California: San Francisco faces dilemma in planning for new voting machines

September 7, 2015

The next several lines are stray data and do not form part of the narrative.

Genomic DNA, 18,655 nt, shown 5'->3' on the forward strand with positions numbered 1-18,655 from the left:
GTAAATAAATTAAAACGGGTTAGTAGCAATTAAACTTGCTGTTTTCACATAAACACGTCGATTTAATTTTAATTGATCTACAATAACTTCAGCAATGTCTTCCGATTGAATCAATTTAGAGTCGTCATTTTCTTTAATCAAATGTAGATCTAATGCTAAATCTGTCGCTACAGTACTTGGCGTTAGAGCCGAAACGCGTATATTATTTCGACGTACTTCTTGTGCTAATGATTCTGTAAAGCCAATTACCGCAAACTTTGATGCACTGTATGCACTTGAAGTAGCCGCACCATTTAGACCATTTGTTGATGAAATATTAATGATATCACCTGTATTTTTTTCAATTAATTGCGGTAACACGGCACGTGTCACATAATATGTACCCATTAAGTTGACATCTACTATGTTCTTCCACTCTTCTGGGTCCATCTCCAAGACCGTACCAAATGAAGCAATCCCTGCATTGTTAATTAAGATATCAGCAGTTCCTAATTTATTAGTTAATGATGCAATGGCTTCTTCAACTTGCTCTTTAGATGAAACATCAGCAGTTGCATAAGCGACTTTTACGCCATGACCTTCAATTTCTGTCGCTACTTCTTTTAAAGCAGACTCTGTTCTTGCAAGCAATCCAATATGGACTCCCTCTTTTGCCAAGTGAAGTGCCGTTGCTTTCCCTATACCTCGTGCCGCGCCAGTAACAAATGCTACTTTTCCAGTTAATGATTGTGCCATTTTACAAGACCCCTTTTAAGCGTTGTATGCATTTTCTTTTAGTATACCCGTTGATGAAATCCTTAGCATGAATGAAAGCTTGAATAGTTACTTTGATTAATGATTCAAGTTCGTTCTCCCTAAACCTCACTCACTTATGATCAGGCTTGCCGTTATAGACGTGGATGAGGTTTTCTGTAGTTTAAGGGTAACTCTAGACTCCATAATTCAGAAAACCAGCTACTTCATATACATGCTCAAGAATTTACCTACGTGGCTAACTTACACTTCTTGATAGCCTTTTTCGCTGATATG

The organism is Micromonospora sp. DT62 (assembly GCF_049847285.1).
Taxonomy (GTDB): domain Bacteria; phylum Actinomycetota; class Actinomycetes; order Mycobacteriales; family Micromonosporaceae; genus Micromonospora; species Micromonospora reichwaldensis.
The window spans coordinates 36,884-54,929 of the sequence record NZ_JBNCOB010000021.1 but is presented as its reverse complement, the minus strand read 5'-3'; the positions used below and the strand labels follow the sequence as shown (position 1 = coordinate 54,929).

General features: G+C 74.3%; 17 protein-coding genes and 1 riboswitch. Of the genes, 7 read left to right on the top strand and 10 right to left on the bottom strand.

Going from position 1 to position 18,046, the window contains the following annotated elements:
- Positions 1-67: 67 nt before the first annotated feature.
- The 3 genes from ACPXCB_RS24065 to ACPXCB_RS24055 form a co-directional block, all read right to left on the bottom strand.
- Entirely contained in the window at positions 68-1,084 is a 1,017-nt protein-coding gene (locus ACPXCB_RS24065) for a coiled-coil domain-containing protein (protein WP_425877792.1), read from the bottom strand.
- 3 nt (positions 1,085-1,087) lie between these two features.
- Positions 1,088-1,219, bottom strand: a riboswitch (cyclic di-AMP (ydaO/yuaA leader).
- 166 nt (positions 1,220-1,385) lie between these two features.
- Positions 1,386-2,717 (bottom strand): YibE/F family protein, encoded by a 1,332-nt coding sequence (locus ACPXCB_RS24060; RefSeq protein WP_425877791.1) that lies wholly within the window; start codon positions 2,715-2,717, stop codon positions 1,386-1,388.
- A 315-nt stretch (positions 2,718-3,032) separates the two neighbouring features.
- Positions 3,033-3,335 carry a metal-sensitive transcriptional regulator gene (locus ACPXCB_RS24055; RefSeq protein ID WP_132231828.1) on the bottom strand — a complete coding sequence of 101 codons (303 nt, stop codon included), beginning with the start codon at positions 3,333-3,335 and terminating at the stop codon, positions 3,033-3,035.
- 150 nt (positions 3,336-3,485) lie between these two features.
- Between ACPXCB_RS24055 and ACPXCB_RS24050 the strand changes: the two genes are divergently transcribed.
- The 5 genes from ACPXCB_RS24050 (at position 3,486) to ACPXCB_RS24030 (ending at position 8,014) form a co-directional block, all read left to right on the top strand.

San Francisco is in the market for new voting machines, but the fast-changing landscape of California elections means the city might need a crystal ball to go alongside its purchase orders. With more and more voters casting ballots by mail, many of the city’s 597 precincts are lonely places on election day. Recognizing the new reality, state election officials already have authorized a test of mail-only elections in San Mateo and Yolo counties. California Secretary of State Alex Padilla also is sponsoring a bill, SB450, that would allow counties to send ballots to every voter and slash the required number of polling places to as few as 15 in a city the size of San Francisco. … The city also is asking that the new voting system operate using open-source software, which would allow the public to see and review the actual operating code that runs the voting machine, counts the ballots and releases the results. Currently, voting systems across the country rely on the proprietary software of the private companies that build them, which critics argue gives those companies the opportunity to game the system and influence or chance the final vote count. “Voting systems are at the heart of our political system and need the public’s complete confidence,” said Supervisor Scott Wiener, who last year backed a measure calling for a feasibility study on an open-source elections system for the city. Using open-source software “is definitely a new and innovative approach, but San Francisco is all about innovation and leading the United States.”  Read more: http://thevotingnews.com/san-francisco-faces-dilemma-in-planning-for-new-voting-machines-san-francisco-chronicle/